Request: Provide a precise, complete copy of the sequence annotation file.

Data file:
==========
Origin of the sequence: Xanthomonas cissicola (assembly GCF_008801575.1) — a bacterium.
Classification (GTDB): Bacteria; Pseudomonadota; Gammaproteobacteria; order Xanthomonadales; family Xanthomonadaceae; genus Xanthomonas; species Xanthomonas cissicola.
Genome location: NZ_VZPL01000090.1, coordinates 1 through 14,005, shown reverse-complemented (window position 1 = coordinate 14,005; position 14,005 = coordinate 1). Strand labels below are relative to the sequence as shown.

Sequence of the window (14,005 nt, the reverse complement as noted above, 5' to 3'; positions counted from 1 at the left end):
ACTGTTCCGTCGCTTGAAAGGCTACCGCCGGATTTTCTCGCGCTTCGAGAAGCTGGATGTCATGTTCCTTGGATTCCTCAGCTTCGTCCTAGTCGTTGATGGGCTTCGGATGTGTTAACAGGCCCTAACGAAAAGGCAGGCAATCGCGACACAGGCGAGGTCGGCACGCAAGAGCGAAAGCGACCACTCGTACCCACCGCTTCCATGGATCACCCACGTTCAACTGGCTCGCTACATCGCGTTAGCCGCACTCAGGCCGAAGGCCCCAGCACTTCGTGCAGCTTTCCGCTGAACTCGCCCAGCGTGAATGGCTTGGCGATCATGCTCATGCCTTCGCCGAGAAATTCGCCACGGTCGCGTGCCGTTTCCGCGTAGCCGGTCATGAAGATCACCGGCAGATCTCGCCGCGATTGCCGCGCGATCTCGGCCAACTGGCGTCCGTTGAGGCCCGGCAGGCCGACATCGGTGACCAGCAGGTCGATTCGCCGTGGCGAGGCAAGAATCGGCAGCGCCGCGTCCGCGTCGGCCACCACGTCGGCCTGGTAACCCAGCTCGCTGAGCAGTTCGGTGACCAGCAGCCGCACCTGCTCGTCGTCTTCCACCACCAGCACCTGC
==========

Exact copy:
Origin of the sequence: Xanthomonas cissicola (assembly GCF_008801575.1) — a bacterium.
Classification (GTDB): Bacteria; Pseudomonadota; Gammaproteobacteria; order Xanthomonadales; family Xanthomonadaceae; genus Xanthomonas; species Xanthomonas cissicola.
Genome location: NZ_VZPL01000090.1, coordinates 1 through 14,005, shown reverse-complemented (window position 1 = coordinate 14,005; position 14,005 = coordinate 1). Strand labels below are relative to the sequence as shown.

Sequence of the window (14,005 nt, the reverse complement as noted above, 5' to 3'; positions counted from 1 at the left end):
ACTGTTCCGTCGCTTGAAAGGCTACCGCCGGATTTTCTCGCGCTTCGAGAAGCTGGATGTCATGTTCCTTGGATTCCTCAGCTTCGTCCTAGTCGTTGATGGGCTTCGGATGTGTTAACAGGCCCTAACGAAAAGGCAGGCAATCGCGACACAGGCGAGGTCGGCACGCAAGAGCGAAAGCGACCACTCGTACCCACCGCTTCCATGGATCACCCACGTTCAACTGGCTCGCTACATCGCGTTAGCCGCACTCAGGCCGAAGGCCCCAGCACTTCGTGCAGCTTTCCGCTGAACTCGCCCAGCGTGAATGGCTTGGCGATCATGCTCATGCCTTCGCCGAGAAATTCGCCACGGTCGCGTGCCGTTTCCGCGTAGCCGGTCATGAAGATCACCGGCAGATCTCGCCGCGATTGCCGCGCGATCTCGGCCAACTGGCGTCCGTTGAGGCCCGGCAGGCCGACATCGGTGACCAGCAGGTCGATTCGCCGTGGCGAGGCAAGAATCGGCAGCGCCGCGTCCGCGTCGGCCACCACGTCGGCCTGGTAACCCAGCTCGCTGAGCAGTTCGGTGACCAGCAGCCGCACCTGCTCGTCGTCTTCCACCACCAGCACCTGC